VILLUPURAM: “We used to fake our addresses in the resume because we won’t be given any job as we come from GRP Street. The employers think youth from our area are criminals or not qualified for the job regardless of the educational qualification. We are stigmatised over the place we live in, which is in no way our fault,” rages Selvakumar* (22) who is a BSc in Computer Science.
GRP Street in Villupuram houses around 3,000 Dalit families. Over 90 per cent of people in GRP Street are labourers at the municipality and private firms, said sources. Over 100 youth in the area hold degrees in arts, business management and other subjects, but they are left jobless because they lack opportunities. Women here are predominantly called for daily-wage jobs and household labour work, despite their degrees.
Sumathi, 35-year-old who sells snacks along the street told The New Indian Express, “A private bank rejected my loan application stating that people from GRP Street won’t repay interest properly. How can we ever stabilise our economic position if all sources of income show caste prejudice against us?”S Suman, an assistant director from GRP Street told Express, “Youth like us graduate with many hopes of getting a job. In a State like ours, we are still struggling to prove ourselves against the caste prejudices of society. "
Dalit activist Pandiyan from Madurai, said that misery is intentionally enclosed around Dalit communities. “A Dalit is refused job if he/she comes from a particular colony and is hired for temporary undignified jobs instead. They are not paid regularly because in most cases the contractors take a lump sum of money as commission. This is keeping Dalits away from development.”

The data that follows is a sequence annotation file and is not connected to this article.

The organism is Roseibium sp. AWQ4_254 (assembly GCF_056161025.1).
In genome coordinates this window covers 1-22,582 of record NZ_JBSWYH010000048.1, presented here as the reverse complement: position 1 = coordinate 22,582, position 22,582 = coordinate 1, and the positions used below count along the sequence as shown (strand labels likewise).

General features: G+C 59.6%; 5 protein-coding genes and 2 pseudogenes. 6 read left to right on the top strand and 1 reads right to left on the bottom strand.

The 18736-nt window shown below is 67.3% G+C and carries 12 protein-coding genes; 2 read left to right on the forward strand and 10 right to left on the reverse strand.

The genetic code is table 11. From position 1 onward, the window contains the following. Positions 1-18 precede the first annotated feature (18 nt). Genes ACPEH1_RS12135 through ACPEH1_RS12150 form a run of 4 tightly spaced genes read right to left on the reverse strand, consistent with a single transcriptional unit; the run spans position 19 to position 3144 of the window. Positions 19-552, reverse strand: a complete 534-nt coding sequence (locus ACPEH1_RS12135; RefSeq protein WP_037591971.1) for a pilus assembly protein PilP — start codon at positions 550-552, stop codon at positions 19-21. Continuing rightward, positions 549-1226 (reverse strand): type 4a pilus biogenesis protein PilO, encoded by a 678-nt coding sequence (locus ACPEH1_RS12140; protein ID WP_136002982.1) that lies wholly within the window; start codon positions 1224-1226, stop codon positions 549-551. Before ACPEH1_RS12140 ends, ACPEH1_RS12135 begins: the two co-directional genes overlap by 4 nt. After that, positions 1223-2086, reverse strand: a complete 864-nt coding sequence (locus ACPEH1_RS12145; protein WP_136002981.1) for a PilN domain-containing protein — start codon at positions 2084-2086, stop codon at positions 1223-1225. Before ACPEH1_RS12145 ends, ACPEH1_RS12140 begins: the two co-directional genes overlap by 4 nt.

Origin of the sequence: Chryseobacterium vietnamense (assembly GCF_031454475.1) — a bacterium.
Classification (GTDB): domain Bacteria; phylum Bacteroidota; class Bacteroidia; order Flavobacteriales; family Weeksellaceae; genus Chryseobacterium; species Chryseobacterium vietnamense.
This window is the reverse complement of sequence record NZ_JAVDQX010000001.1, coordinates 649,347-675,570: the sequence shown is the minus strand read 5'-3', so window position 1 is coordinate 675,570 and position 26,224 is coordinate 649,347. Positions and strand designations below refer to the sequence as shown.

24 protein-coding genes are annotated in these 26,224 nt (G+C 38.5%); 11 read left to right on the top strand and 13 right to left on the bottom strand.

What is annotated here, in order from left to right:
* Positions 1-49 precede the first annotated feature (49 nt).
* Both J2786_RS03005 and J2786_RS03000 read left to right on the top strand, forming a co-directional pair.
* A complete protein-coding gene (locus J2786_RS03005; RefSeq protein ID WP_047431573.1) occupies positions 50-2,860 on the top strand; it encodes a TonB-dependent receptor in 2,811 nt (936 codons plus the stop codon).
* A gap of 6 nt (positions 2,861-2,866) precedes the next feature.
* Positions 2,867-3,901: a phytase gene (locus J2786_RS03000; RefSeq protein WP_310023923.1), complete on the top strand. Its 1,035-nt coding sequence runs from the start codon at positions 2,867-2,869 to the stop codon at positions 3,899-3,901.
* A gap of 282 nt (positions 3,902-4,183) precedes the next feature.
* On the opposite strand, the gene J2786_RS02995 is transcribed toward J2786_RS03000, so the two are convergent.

Express contacted the private bank officials regarding the refusal of loans to people from GRP Street, to which the bank refused a reply. However, a staff from the bank, told Express, “It is quite problematic to avail them a loan because, they sometimes violently behave with our employees when they go there (GRP Street) for collecting interest rates. So we try to avoid any mess, which is why we deny the loans.”
Meanwhile, owners of medical shops, photocopying and mobile recharge centres seem to have a different view on employing youth from the colony.
M Murugesan (47), who has a chain of four mobile service centres, said, “The youth from any colony is welcome as long as they are able to provide service. I have four boys working for me for the past three years and they had been my trusted fellows.”
However, K Selvakumar (55), owner of a domestic hardware shop said, “Regular customers are not comfortable with people from the colony working in my shop, so I don’t employ them.”
A member of the administration of a private small-scale software company said, “Previously a few who worked here scooted after taking one month’s salary and never returned our calls. However,now we have hired one person from the colony but it’s only been a few days and I can’t judge him already.”
(* name changed)